The National Restaurant Association (NRA) signed an agreement to keep the annual convention in Chicago through 2016.
With cities like Las Vegas and Orlando offering cheaper rates to hold conventions and trade shows, the NRA was considering pulling its big show out of Chicago.
One union is challenging the new NRA-supported new state legislation.
The NRA convention, which has been in Chicago for the past 61 years, brings in more than 60,000 exhibitors.
With rising trade show costs at McCormick Place, the NRA was shopping around for a different city until the new state law passed.
The NRA has now committed to stay in Chicago through the year 2016. Governor Pat Quinn says the NRA is the ninth major convention to commit to Chicago since the new law was passed.
"Altogether, the amount of money expended by the nine conventions that have announced their expansion or extension is over $2 billion, and so we all understand that hospitality and tourism are a key part of the Illinois economy," said Quinn.
While lawmakers and convention operators are happy, some unions are not. The Carpenters' Union says the new law cuts its workforce, which has a big impact. Union President Frank Libby says 14,000 man-hours were lost during one show in August.
"That's a loss of revenue to the pension fund; it's also a loss of revenue to our health and welfare fund for insurance benefits," said Libby.
The union is legally challenging the new law, but Mayor Daley says that without it, McCormick Place might not continue to exist.
"This place would be empty if it wasn't for the changes that were necessary in Springfield, and I know it's hard on many people, but in the long run, I firmly believe this is better for all the members, better for the citizens and the taxpayers of the State of Illinois," said Daley.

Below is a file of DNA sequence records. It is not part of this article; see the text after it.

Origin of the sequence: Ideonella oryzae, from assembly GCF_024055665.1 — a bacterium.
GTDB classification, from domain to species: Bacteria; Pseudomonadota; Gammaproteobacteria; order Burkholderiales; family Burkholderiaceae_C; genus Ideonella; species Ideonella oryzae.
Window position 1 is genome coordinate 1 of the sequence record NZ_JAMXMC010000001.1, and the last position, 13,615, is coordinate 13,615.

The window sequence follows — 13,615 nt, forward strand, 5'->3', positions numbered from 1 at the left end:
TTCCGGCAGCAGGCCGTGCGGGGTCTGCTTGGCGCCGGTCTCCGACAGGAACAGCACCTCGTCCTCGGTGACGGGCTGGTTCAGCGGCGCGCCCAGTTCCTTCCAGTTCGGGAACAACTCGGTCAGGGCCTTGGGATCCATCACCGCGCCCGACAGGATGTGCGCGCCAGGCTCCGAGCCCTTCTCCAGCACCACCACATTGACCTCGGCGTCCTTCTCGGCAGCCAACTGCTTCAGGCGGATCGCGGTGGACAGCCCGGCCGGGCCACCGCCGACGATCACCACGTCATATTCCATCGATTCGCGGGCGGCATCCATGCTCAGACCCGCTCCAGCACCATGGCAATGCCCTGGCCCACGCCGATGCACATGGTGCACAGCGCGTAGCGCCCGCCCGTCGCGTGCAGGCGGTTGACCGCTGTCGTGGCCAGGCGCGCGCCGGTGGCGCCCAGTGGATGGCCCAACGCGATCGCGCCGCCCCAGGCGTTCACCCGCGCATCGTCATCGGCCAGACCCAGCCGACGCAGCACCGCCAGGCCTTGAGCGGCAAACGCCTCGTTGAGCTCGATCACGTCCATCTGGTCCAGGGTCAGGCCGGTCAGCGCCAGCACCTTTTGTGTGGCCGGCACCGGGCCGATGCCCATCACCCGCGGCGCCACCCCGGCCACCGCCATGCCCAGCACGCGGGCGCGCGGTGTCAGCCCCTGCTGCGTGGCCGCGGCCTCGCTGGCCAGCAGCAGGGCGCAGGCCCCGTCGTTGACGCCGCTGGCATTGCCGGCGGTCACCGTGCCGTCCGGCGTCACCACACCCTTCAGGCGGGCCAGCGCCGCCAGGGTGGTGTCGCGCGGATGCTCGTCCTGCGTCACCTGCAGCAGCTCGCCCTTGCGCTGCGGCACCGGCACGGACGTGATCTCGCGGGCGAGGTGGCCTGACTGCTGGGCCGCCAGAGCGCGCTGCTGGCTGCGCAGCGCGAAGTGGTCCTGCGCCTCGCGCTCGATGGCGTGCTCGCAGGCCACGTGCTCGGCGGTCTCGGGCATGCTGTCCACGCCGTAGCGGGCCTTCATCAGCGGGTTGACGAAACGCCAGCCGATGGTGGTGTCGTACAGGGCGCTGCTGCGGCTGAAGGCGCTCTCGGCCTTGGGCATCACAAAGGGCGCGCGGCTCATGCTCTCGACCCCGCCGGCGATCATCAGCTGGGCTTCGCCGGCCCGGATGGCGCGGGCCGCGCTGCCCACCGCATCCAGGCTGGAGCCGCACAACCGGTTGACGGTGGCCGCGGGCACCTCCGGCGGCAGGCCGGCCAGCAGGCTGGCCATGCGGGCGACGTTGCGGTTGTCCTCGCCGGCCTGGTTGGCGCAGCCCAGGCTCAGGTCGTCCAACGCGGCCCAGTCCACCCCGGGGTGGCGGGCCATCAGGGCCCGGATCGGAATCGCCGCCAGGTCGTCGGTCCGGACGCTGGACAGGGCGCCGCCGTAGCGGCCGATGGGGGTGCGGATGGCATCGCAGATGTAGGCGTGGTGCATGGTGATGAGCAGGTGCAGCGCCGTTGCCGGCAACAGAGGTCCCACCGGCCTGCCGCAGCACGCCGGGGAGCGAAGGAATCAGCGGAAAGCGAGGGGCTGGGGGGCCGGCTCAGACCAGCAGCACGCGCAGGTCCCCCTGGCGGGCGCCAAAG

The restaurant show alone generates more than $100 million each year.
Other shows that have recommitted to Chicago include the International Housewares Association and the American Academy of Ophthalmology.
This week, the American Heart Association (AHA) is in town. Its show brings in 24,000 people. A spokesperson says that the labor cost-lowering law will ensure that they keep coming back.
"We like Chicago a lot, and since we have attendees from all over the world, Chicago is ideal because people from Asia can get to Chicago easily. People from Europe can get to Chicago easily. And it is a great destination," said the AHA's Mariell Jessup.
The AHA comes to Chicago about every three to four years, alternating between different cities.
A decision on the carpenters' union lawsuit is expected in the next few days.